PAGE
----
It’s not easy to give any credit to the bad guys. That’s probably why Hosni Mubarak, for all his many sins, isn’t getting any recognition for departing office with (relatively speaking) a whimper rather than a bang. By SIMON ALLISON.
To howls of disbelief, the head of Egypt’s military government Hassan Tantawi told Egypt that Hosni Mubarak never ordered the military to shoot at the protesters which brought down his regime. “We were not asked to fire at the people and we will never use fire,” he said. “My testimony in the case of the killing of protesters was a testimony of truth from an honest man who has been a combatant for 40 years, in service of God and Egypt.”
Hassan Tantawi is not a man I’m inclined to trust. A reliable general in Mubarak’s elaborate apparatus of control and oppression for 40 years, his hands are just as dirty as anyone else’s in Egypt’s ancien regime. But in this instance, I think he might have a point. History won’t judge Mubarak kindly, but once the dust of the Egyptian Revolution has settled it might be appreciated that in dealing with the protests Mubarak showed restraint, a restraint that saved thousands and thousands of lives.
I was in Tahrir Square on 2 February this year, which was arguably the peak of the state-sponsored violence against the demonstrators. Tahrir was ringed by military vehicles and soldiers, who stood idly by as paid pro-Mubarak thugs, organised by undercover security agents, descended on the square from all directions. They were armed with a most eclectic collection of weapons: glass bottles, knives, rocks, molotov cocktails. I even saw an old-fashioned saber. But, crucially, I didn’t see any guns.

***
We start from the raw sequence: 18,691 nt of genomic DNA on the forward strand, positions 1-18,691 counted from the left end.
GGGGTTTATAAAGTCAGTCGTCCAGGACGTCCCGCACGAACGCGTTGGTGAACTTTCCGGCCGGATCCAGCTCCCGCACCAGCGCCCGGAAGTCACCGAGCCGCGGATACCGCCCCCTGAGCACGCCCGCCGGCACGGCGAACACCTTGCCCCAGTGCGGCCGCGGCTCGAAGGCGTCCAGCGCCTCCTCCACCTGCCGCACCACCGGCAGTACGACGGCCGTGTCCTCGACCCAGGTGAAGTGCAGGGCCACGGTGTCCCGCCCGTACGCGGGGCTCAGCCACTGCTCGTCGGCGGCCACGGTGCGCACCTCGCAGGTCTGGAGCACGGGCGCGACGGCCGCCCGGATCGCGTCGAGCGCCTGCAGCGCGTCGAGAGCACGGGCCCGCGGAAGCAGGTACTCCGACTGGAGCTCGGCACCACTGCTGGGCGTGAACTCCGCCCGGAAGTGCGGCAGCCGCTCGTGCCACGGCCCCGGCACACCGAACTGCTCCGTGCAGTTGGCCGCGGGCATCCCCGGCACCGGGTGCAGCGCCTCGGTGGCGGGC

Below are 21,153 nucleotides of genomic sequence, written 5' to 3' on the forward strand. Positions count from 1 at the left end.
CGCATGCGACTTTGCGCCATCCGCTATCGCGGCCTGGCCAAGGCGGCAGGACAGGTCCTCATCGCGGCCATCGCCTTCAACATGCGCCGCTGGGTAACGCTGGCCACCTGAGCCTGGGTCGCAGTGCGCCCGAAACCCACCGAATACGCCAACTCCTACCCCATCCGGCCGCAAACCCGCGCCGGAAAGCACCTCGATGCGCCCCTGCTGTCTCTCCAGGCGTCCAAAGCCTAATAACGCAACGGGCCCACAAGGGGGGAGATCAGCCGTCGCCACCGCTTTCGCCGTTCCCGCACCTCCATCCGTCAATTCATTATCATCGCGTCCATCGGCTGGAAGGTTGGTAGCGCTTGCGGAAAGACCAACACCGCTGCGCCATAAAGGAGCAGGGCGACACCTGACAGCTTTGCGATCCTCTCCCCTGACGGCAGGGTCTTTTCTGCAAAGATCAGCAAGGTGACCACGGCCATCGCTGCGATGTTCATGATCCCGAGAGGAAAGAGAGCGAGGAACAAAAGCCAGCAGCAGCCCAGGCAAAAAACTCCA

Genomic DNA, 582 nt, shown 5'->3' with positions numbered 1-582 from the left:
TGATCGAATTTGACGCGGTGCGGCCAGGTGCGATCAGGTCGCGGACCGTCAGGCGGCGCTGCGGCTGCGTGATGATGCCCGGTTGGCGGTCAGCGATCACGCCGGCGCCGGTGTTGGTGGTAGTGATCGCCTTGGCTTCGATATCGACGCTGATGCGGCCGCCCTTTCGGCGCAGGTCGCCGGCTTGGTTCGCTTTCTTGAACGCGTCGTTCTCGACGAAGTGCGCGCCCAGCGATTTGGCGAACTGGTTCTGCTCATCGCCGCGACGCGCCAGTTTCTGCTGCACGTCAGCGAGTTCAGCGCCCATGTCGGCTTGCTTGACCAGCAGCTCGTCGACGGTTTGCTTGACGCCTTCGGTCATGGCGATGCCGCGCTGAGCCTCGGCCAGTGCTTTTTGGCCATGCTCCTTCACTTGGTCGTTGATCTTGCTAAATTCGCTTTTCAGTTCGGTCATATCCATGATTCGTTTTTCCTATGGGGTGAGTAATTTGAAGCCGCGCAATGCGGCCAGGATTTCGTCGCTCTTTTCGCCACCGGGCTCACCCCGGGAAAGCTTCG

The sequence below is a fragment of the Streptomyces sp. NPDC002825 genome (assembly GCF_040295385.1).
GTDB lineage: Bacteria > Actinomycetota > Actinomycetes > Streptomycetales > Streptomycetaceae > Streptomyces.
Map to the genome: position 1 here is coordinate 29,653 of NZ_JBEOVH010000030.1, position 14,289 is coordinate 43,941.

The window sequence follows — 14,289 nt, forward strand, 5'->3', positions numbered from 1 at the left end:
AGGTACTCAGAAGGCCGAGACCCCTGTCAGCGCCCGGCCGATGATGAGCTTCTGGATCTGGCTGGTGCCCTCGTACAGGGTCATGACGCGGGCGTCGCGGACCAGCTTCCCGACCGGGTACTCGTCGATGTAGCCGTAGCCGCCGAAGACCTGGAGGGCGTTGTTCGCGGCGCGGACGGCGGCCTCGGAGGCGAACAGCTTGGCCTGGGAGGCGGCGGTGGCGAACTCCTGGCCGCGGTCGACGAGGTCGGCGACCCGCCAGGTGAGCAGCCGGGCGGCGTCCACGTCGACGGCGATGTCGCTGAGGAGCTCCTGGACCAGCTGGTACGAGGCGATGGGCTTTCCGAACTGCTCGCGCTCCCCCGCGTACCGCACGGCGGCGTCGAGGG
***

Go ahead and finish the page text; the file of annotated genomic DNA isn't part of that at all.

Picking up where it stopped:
The demonstrators were less well-armed, and the fighting was ugly. A steady stream of battered and bloodied men were carried on makeshift stretchers to casualty points; some didn’t make it. It was the violent response of a brutal, authoritarian dictator to an unprecedented challenge to his regime, which in the course of the revolution claimed the lives of at least 840 demonstrators. But it could have been so much worse.
Let’s look at Libya. There’s a reason Libya descended into a civil war, and it’s nothing to do with the strength or tactics of the rebels. It’s how Gaddafi reacted to the problem. He wasn’t afraid to shell his own people, and he did. Estimates of the total killed in the war vary, but a conservative figure is around 20,000. The deaths in Libya’s revolution are nearly 24 times greater than the deaths in Egypt’s revolution. Of course, other factors come into play, such as the vastly different political landscape in Libya and the involvement of Nato bombers there. But still, the fact remains: when Hosni Mubarak resorted to force to quell the demonstrations, the big guns (literally and figuratively) were not sent in indiscriminately.
So when Hassan Tantawi claims Mubarak never ordered the army to shoot protesters, he’s backed up by the simple fact that the army didn’t shoot protesters. And he’s also backed up by the fact that he’s got nothing to gain and everything to lose by protecting Mubarak. After all, if he’d claimed to have directly defied Mubarak’s orders, he could have legitimately portrayed himself as a hero of the revolution. But by his account, he was just following orders; Mubarak’s orders. And it was these that prevented a Tiananmen Square-style massacre in Tahrir.
This line of argument is uncomfortable to pursue. There’s a tendency to view atrocities on an absolute scale, with the theory that even a single human death is one death too many. It’s a valid point, but simplistic. The fact is there is a huge difference between 840 deaths and 20,000 deaths. It’s a difference of 19,400 people – people who are still alive in Egypt, and people who Gaddafi sent to an early grave in Libya.
Hosni Mubarak was a brutal, authoritarian, oppressive, corrupt and evil ruler who committed plenty of atrocities against the people he claimed to love. But as much as he fought against his departure, he left office without ordering the full might of the state against the protesters in Tahrir Square and elsewhere. And for that, if for nothing else, Egyptians can be grateful. DM
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